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Rays to renew Blake Snell at only $573,700


Marc Topkin of the Tampa Bay Times reports that the Rays are going to renew Cy Young Award winner Blake Snell for $573,700 for the 2019 season. That means Snell will make only $15,500 more than he made last season. The minimum salary for 2018 is $555,000, up $10,000 from last year.

Such moves are not uncommon for pre-arbitration players like Snell. Players with less than three years of service time have no leverage whatsoever and the clubs can play them whatever they want as long as it’s not below the minimum salary.

That said, it’s also not unheard of for clubs to give pre-arb players higher salaries for exceptional performance. For example, the Cubs paid Kris Bryant $1.05 million following his MVP-winning 2016 season despite the fact he was not yet arbitration-eligible. Snell, of course, won the American League Cy Young Award in 2018, winning a major league-best 21 games with only five losses and posted an AL-best 1.89 ERA with 221 strikeouts and 64 walks in 180.2 innings.

The salary structure, as provided by the Collective Bargaining Agreement, gives total free agency to players with more than six years of service time, some moderate amounts of leverage to players with 3-6 years of service time thanks to arbitration, and no leverage at all to guys, like Snell, in their first three seasons. Yet, because teams have emphasized youth so much in recent years, it is lowest-paid players who provide the most value to teams through their production, upsetting the expectations created by the salary structure. It’s thus a broken system that the players must attempt to rectify through negotiation going forward.

But just because the Rays can be this stingy with their ace doesn’t mean that it’s right for them to do so. Nor does it mean that they should. It’s, quite frankly, a cheap and low-rent move. They should do better by their players, especially their superstars.

The Players’ Weekend uniforms are terrible

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The Yankees and the Dodgers have a storied World Series history, having met in the Fall Classic 11 times. Part of what made those falls so classic was the livery worn by each club.

The Yankees’ uniforms have gone unchanged since 1936. The Dodgers, though changing cities in 1958, have had the same basic, classic look with only minor derivations for almost as long. You can’t even say the names of these teams without picturing pinstripes, those red Dodgers numbers, both teams’ clean road grays, the Yankees navy and the Dodgers’ Dodger blue.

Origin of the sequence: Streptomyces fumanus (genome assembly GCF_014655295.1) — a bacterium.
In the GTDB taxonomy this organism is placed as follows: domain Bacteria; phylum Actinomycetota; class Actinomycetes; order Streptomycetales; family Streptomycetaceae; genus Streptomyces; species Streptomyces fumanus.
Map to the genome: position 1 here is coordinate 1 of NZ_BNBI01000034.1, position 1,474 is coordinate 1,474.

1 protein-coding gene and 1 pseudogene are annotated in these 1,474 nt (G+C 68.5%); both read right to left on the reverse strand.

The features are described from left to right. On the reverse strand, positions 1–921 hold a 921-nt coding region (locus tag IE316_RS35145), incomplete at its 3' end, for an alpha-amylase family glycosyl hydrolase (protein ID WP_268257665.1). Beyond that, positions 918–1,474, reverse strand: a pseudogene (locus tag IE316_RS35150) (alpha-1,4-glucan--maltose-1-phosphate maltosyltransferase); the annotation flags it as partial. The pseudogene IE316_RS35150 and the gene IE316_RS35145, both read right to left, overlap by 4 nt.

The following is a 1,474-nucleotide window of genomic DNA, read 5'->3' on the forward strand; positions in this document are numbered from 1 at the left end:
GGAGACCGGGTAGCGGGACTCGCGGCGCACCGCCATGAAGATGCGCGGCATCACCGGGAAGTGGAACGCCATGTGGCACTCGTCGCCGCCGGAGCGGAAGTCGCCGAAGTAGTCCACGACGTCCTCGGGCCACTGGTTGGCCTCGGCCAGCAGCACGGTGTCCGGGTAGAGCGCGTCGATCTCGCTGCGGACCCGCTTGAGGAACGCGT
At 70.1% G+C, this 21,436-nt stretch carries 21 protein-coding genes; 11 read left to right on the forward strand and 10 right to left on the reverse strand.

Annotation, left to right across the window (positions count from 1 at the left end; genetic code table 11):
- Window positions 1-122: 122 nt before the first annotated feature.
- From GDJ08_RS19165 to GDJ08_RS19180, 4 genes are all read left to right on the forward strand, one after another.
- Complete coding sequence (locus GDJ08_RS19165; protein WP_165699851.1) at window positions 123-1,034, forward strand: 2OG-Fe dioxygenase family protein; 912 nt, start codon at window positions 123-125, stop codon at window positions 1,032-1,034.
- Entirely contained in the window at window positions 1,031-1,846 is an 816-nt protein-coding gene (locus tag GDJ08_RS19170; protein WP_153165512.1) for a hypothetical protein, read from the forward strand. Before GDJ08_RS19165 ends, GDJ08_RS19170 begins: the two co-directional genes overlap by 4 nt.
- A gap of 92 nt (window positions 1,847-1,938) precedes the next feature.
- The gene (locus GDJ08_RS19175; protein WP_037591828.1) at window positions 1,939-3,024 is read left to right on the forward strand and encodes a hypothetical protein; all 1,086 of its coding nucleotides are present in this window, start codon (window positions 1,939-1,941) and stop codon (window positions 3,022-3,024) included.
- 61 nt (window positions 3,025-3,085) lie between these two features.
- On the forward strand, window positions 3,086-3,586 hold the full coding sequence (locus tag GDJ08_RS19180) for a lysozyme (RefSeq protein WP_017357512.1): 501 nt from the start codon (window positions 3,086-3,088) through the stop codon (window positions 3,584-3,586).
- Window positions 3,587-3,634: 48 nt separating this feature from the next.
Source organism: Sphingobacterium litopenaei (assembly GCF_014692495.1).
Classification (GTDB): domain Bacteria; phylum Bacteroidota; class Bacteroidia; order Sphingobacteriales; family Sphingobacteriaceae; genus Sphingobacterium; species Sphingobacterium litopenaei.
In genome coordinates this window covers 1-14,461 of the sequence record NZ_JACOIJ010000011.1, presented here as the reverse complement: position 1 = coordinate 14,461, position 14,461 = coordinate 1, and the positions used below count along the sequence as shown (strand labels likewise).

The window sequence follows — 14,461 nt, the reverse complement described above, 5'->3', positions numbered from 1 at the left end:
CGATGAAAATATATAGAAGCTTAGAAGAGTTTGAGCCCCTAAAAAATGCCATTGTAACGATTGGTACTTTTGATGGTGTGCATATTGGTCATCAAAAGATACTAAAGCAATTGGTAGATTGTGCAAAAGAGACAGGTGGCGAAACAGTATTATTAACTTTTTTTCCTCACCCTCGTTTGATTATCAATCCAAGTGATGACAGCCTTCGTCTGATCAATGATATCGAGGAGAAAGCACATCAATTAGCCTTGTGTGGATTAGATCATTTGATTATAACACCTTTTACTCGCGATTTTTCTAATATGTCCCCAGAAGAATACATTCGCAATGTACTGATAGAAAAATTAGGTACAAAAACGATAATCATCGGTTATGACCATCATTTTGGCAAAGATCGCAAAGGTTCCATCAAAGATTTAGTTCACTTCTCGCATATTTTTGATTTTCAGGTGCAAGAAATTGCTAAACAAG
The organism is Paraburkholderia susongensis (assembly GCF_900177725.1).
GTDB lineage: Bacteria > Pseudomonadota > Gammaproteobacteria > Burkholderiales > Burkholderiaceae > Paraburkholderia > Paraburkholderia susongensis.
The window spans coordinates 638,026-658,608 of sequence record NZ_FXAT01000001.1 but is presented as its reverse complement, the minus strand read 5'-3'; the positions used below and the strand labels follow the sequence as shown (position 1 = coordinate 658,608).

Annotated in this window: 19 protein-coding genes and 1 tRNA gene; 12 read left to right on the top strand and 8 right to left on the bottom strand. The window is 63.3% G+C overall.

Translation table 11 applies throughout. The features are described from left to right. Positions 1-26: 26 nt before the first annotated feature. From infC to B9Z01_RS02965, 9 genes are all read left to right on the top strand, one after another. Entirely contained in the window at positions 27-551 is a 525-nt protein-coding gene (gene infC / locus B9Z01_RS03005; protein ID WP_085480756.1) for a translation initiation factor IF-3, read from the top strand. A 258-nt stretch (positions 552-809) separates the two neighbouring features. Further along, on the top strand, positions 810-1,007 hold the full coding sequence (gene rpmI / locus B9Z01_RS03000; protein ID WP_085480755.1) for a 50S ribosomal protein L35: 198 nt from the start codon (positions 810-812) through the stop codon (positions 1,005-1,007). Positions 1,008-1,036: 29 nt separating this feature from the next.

They looked like a couple of expansion teams last night however, at least sartorially speaking.

As you probably know it’s Players’ Weekend this weekend, and teams all over the league wore either all black or all white with player-chosen nicknames on the back. We’ve had the nicknames for a couple of years now and that’s fine, but the black and white combo is new. It doesn’t look great, frankly. I riffed on that on Twitter yesterday a good bit. But beyond my mere distaste for the ensembles, they present a pretty problematic palette, too.

For one thing the guys in black blend in with the umpires. Quick, look at these infields and tell me who’s playing and who’s officiating:

The white batting helmets look especially bad:

But some guys — like Enrique Hernandez of the Dodgers, realized that pine tar makes the white helmets look super special:

There was also a general issue with the white-on-white uniforms in that it’s rather hard to read the names and the numbers on the backs of the jerseys. This was especially true during the Cubs-Nationals game in the afternoon sunlight. You’ll note this as a much bigger problem on Sunday. It’s all rather ironic, of course, that the players have been given the right to put fun, quirky nicknames on the backs of their jerseys but no one can really see them.

The SNY booth was reading many people’s minds last night, noting how much Mad Magazine “Spy vs. Spy” energy this is throwing off:

I’ll also note that if you’re flipping between games or looking at highlights on social media it’s super hard to even tell which team is which — and even what game’s highlights you’re seeing — just by looking which, you know, is sort of the point of having uniforms in the first place.

I’m glad the players have a weekend in which they’re allowed to wear what they want. I just wish they’d wear something better.